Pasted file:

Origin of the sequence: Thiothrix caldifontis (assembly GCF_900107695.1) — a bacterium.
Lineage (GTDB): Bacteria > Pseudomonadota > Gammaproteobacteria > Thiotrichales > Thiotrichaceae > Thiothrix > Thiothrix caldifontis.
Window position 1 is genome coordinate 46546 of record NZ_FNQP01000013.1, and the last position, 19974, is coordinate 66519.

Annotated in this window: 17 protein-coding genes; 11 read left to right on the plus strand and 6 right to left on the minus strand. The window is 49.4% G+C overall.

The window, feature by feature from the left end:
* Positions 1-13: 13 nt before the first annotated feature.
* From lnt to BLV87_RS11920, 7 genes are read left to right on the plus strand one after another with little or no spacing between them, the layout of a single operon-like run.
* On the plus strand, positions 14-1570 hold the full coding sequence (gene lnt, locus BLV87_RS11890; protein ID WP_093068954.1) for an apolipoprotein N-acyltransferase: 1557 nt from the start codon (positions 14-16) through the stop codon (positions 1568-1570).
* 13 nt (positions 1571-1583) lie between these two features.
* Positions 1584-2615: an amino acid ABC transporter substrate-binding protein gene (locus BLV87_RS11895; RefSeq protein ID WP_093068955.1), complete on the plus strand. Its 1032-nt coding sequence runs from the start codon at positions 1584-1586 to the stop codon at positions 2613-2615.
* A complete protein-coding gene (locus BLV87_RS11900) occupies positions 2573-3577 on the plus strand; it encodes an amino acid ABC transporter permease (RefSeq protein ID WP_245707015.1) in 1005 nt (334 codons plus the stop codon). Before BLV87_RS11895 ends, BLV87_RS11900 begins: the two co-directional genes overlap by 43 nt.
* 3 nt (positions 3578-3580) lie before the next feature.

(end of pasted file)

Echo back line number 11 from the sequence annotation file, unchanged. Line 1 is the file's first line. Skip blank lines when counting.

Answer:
* A complete protein-coding gene (locus BLV87_RS11900) occupies positions 2573-3577 on the plus strand; it encodes an amino acid ABC transporter permease (RefSeq protein ID WP_245707015.1) in 1005 nt (334 codons plus the stop codon). Before BLV87_RS11895 ends, BLV87_RS11900 begins: the two co-directional genes overlap by 43 nt.